A dual biography of the pioneering jurists whose arrival on the Supreme Court both commemorated and invigorated the movement toward gender equality.
Hirshman (Victory: The Triumphant Gay Revolution, 2012, etc.), an attorney who has argued before the Supreme Court, counts herself among the countless beneficiaries of that trend, having in just a few short years gone from an outlier as a woman in the world of law to “a pretty normal player.” It would be hard to find two people less alike than Sandra Day O’Connor and Ruth Bader Ginsburg, the one a conservative who grew up on a New Mexico ranch and entered politics with the Goldwater wing of the Republican Party, the other a liberal Democrat from Brooklyn who had been a feminist activist for years before attaining her seat at the bench. Yet both were also accomplished lawyers who broke into the profession “when there was not even a whisper of a women’s legal movement,” setting precedents that encouraged other women to follow. Hirshman notes what might seem to be detriments, from Ginsburg’s occasional brittleness and possible legal missteps, such as suggesting that abortion should have been argued as a matter of women's equality in 1973—the author’s reasoning on that count is subtle but generally convincing—to O’Connor’s loyalty to William Rehnquist, who, after all, was an enemy of precisely the same attainments of civil rights for which O’Connor was in the vanguard. Yet both O’Connor and Ginsburg “recognized that women could use the law to pry open realms of life foreclosed to them by historical practices of exclusion,” and they did just that. Hirshman goes on to examine not just their role in reforming the culture of the Supreme Court and the tenor of some aspects of the law, but also their work on specific issues such as affirmative action and sex discrimination.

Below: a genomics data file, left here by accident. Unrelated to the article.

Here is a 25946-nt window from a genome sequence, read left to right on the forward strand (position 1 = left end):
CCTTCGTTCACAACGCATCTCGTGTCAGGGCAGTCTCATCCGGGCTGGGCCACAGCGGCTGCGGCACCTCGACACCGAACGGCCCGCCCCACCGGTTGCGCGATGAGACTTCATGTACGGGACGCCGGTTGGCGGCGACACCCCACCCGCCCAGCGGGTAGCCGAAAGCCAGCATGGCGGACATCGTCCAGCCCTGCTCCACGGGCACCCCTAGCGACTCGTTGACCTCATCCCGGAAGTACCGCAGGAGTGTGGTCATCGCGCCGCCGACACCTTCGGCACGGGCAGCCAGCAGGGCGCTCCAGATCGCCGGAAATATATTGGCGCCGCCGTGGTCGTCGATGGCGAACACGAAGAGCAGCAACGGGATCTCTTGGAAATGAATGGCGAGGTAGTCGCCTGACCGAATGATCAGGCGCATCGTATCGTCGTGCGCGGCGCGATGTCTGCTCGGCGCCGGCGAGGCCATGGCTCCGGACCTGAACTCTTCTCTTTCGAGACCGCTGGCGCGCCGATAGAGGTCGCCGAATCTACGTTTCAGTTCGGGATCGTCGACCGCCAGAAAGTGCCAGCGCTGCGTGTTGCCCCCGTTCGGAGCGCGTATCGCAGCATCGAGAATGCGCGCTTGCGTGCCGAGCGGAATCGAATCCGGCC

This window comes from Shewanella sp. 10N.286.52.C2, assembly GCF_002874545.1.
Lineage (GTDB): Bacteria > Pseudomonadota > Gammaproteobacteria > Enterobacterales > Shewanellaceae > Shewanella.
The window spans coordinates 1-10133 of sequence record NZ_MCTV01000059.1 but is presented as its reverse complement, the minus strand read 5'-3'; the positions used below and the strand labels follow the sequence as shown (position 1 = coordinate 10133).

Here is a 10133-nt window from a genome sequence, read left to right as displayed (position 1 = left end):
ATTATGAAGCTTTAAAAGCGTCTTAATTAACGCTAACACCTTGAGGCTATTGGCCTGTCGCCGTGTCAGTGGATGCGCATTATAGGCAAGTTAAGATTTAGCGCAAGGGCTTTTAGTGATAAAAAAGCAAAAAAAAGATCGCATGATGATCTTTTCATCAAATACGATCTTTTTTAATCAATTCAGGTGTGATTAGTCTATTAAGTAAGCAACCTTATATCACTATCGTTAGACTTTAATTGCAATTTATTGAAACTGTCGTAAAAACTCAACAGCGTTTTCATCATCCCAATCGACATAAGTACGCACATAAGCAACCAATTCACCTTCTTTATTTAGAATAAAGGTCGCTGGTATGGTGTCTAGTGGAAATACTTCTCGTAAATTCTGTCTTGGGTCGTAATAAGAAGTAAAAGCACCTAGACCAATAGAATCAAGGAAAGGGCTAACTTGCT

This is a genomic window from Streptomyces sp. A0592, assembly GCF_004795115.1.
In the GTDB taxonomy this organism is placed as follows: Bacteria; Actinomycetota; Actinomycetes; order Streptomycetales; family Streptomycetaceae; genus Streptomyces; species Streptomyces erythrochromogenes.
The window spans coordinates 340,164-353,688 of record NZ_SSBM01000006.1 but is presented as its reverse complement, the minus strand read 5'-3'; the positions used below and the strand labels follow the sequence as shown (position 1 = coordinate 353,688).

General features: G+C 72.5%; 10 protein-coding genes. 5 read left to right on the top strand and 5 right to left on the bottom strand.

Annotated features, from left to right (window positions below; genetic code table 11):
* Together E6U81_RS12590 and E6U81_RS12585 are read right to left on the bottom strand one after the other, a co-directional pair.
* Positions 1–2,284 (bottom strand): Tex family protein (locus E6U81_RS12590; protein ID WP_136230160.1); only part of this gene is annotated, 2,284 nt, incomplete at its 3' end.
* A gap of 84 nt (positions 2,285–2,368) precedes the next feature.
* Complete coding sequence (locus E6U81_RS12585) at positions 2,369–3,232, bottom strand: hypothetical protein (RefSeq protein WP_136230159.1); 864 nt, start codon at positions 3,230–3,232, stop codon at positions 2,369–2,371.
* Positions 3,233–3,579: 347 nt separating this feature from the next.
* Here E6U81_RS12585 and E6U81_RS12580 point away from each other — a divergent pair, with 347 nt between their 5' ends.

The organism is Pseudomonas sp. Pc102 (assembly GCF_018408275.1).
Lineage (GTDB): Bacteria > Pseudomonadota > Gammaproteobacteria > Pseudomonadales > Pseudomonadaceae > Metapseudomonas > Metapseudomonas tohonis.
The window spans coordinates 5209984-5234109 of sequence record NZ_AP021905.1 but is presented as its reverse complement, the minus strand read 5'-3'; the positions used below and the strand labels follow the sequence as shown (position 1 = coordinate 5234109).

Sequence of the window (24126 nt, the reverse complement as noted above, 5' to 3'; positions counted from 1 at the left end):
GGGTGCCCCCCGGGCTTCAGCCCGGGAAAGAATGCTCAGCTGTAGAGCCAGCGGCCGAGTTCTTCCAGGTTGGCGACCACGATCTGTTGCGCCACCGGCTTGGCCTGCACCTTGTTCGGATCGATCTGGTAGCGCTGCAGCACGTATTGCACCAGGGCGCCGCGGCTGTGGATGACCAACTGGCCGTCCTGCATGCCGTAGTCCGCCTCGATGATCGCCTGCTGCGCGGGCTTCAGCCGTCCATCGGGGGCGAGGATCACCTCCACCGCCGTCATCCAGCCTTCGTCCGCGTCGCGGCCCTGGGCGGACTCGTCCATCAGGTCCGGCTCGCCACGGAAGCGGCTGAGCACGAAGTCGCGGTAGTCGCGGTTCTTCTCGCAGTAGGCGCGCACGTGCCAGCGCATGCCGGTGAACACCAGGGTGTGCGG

An intelligent, evenhanded look at a changing society and its legal foundations.